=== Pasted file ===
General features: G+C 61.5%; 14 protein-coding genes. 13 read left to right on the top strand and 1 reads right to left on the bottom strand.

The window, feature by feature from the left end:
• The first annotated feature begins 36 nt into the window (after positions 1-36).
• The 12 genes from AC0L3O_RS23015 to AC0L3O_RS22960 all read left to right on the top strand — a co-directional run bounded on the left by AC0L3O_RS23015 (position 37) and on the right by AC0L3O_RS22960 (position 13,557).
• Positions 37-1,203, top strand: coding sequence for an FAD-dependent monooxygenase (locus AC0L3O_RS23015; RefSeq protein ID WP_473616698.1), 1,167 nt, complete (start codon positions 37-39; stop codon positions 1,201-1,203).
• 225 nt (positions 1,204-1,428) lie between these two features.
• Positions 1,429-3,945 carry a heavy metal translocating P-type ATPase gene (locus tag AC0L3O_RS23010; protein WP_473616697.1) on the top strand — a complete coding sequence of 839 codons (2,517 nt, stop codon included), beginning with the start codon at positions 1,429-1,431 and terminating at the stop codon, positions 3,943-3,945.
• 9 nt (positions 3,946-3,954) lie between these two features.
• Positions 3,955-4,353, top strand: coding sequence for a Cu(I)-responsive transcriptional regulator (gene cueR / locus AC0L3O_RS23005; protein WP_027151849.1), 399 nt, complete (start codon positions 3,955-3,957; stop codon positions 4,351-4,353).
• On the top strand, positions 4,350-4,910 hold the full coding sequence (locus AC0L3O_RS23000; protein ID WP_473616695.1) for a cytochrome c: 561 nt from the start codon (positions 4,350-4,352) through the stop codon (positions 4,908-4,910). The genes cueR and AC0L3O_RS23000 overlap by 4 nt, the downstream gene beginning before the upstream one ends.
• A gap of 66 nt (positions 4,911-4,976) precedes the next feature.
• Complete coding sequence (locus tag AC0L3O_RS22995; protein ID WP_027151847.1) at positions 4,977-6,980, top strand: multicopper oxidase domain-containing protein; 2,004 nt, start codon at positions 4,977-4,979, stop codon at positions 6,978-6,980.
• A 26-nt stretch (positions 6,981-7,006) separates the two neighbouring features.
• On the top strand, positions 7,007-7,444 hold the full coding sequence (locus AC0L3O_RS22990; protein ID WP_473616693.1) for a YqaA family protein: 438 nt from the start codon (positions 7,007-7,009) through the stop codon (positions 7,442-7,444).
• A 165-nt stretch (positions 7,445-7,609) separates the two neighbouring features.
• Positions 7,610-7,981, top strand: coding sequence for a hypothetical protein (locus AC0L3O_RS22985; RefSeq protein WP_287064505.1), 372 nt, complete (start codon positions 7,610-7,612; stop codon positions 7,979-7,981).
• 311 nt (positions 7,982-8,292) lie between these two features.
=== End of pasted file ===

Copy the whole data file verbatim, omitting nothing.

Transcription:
General features: G+C 61.5%; 14 protein-coding genes. 13 read left to right on the top strand and 1 reads right to left on the bottom strand.

The window, feature by feature from the left end:
• The first annotated feature begins 36 nt into the window (after positions 1-36).
• The 12 genes from AC0L3O_RS23015 to AC0L3O_RS22960 all read left to right on the top strand — a co-directional run bounded on the left by AC0L3O_RS23015 (position 37) and on the right by AC0L3O_RS22960 (position 13,557).
• Positions 37-1,203, top strand: coding sequence for an FAD-dependent monooxygenase (locus AC0L3O_RS23015; RefSeq protein ID WP_473616698.1), 1,167 nt, complete (start codon positions 37-39; stop codon positions 1,201-1,203).
• 225 nt (positions 1,204-1,428) lie between these two features.
• Positions 1,429-3,945 carry a heavy metal translocating P-type ATPase gene (locus tag AC0L3O_RS23010; protein WP_473616697.1) on the top strand — a complete coding sequence of 839 codons (2,517 nt, stop codon included), beginning with the start codon at positions 1,429-1,431 and terminating at the stop codon, positions 3,943-3,945.
• 9 nt (positions 3,946-3,954) lie between these two features.
• Positions 3,955-4,353, top strand: coding sequence for a Cu(I)-responsive transcriptional regulator (gene cueR / locus AC0L3O_RS23005; protein WP_027151849.1), 399 nt, complete (start codon positions 3,955-3,957; stop codon positions 4,351-4,353).
• On the top strand, positions 4,350-4,910 hold the full coding sequence (locus AC0L3O_RS23000; protein ID WP_473616695.1) for a cytochrome c: 561 nt from the start codon (positions 4,350-4,352) through the stop codon (positions 4,908-4,910). The genes cueR and AC0L3O_RS23000 overlap by 4 nt, the downstream gene beginning before the upstream one ends.
• A gap of 66 nt (positions 4,911-4,976) precedes the next feature.
• Complete coding sequence (locus tag AC0L3O_RS22995; protein ID WP_027151847.1) at positions 4,977-6,980, top strand: multicopper oxidase domain-containing protein; 2,004 nt, start codon at positions 4,977-4,979, stop codon at positions 6,978-6,980.
• A 26-nt stretch (positions 6,981-7,006) separates the two neighbouring features.
• On the top strand, positions 7,007-7,444 hold the full coding sequence (locus AC0L3O_RS22990; protein ID WP_473616693.1) for a YqaA family protein: 438 nt from the start codon (positions 7,007-7,009) through the stop codon (positions 7,442-7,444).
• A 165-nt stretch (positions 7,445-7,609) separates the two neighbouring features.
• Positions 7,610-7,981, top strand: coding sequence for a hypothetical protein (locus AC0L3O_RS22985; RefSeq protein WP_287064505.1), 372 nt, complete (start codon positions 7,610-7,612; stop codon positions 7,979-7,981).
• 311 nt (positions 7,982-8,292) lie between these two features.